Gating Techniques for Vocals video tutorial details how to use a gate to process vocals.
Getting rid of background noise or that annoying headphone spill can be a nightmare to deal with.
Noise…noise is everywhere and can creep up on you unannounced even in the pristine clear digital realm. In fact, noise is exposed even further because of the purity of the digital realm.
The most common forms of noise are microphone related. Headphone spill which is the microphone picking up the headphone over-spill is the most common form of noise that plagues mic recordings. Background noise – anything from the room, outdoors or even the singer moving around and knocking the stand are termed as noise as they are printed on the recording. Now imagine countless channels of mic recordings all playing at the same time in your mix. The noise sums in exactly the same way that ‘clean’ audio does.
What is a noise gate
To get rid of noise we use a process that has remained unchanged since inceptions. It is the Noise Gate.
A Gate is a device or plugin that behaves like a downward expander with infinite ratio. A downward compressor processes the signal that exceeds the threshold. A gate processes the signal that falls BELOW the threshold. When the signal falls below the threshold it is attenuated or silenced. The gate opens as the signal rises above a threshold, and closes when it falls below it. How this is achieved is determined by the various features gates offer.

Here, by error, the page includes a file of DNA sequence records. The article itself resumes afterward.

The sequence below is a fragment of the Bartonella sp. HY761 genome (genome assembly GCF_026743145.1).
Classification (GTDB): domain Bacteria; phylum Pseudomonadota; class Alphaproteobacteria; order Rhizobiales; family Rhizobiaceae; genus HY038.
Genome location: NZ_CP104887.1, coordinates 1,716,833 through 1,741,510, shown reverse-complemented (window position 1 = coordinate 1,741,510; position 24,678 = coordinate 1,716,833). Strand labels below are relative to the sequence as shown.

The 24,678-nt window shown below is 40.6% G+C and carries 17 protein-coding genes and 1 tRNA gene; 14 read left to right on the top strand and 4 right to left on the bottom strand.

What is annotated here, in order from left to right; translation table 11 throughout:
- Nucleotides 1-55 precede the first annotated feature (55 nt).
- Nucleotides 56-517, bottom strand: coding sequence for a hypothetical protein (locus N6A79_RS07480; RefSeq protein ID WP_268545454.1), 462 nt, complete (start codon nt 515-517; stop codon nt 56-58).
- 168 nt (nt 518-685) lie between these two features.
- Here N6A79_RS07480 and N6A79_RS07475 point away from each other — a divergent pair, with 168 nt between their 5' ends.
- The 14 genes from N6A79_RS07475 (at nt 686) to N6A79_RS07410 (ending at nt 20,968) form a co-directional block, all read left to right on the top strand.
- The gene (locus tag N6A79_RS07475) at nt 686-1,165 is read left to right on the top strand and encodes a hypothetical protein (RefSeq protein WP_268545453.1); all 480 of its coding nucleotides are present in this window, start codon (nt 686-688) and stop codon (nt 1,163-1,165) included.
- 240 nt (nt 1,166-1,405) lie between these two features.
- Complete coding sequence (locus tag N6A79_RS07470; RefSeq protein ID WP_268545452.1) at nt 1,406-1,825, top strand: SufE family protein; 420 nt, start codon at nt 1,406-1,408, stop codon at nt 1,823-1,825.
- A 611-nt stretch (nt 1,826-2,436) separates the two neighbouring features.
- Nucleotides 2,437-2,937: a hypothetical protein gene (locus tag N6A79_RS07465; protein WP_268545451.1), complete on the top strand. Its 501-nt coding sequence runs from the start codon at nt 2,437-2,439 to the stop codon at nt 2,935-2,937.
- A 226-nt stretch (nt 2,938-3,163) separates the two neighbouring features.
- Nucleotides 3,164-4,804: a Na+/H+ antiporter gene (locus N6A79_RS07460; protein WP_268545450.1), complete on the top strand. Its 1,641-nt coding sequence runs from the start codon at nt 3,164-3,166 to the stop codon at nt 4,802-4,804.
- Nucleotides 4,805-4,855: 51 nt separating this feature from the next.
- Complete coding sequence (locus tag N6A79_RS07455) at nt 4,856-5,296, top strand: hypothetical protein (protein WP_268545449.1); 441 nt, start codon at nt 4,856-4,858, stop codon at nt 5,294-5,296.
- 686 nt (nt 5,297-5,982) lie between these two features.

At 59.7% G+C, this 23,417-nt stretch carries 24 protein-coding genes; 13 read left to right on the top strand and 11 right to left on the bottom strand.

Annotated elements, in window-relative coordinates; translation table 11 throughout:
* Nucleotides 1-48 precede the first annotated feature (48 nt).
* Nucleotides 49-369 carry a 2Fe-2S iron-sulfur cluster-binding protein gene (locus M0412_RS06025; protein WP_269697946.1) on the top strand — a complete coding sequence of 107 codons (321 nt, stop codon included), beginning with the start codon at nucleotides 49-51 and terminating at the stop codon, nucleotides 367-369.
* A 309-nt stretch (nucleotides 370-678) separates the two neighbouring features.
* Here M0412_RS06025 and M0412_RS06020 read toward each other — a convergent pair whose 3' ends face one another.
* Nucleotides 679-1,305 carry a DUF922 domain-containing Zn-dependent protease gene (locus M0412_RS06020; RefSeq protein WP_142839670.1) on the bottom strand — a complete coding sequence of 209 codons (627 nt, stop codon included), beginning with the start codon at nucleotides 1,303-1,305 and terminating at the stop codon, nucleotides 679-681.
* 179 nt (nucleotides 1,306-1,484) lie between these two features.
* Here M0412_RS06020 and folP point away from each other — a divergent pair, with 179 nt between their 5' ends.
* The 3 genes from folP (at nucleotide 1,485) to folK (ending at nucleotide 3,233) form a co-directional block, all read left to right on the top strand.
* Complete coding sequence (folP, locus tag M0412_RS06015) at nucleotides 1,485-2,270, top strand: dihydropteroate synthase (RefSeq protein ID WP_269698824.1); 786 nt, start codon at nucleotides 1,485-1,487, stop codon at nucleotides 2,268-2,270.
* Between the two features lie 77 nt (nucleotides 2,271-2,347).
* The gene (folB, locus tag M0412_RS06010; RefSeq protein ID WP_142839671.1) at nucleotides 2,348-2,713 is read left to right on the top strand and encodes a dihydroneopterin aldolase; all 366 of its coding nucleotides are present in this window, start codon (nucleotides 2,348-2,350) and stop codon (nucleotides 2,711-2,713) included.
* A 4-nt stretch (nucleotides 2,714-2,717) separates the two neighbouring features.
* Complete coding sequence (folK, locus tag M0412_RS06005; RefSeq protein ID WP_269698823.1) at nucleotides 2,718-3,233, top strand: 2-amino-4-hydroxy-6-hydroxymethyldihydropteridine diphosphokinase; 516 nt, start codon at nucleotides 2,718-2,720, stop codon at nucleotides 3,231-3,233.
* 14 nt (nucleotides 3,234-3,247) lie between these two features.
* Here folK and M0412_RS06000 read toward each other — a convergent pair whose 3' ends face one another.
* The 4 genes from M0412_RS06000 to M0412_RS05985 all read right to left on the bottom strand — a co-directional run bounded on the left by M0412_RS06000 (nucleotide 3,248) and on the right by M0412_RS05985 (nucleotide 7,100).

Attack and Release determine how the gate closes and open.
Some gates offer a hold feature that keeps the gate open for a specified time and prevents ‘chattering’ (the gate opens and closes rapidly in succession).
Some gates will work in either Peak or RMS Mode.
Range determines by how much the signal is attenuated. This is often used to avoid abrupt closing/opening. It allows for a smoother transition.
Some gates have side-chaining which helps to fine-tune the gate’s behaviour.
In the Gating Techniques for Vocals video, I explain what a noise gate is using various noise gates including Cubase’s very own stock gate plugin. I explain how noise gates work and how best to use them for processing vocals.
Plugins used in this video:
Topics covered in this video are:
- What is a Gate, what are its features, how do you use them
- Hold, Attack and Release
- Peak and RMS
- Gating Techniques
If this tutorial was of help to you maybe these will also be of benefit: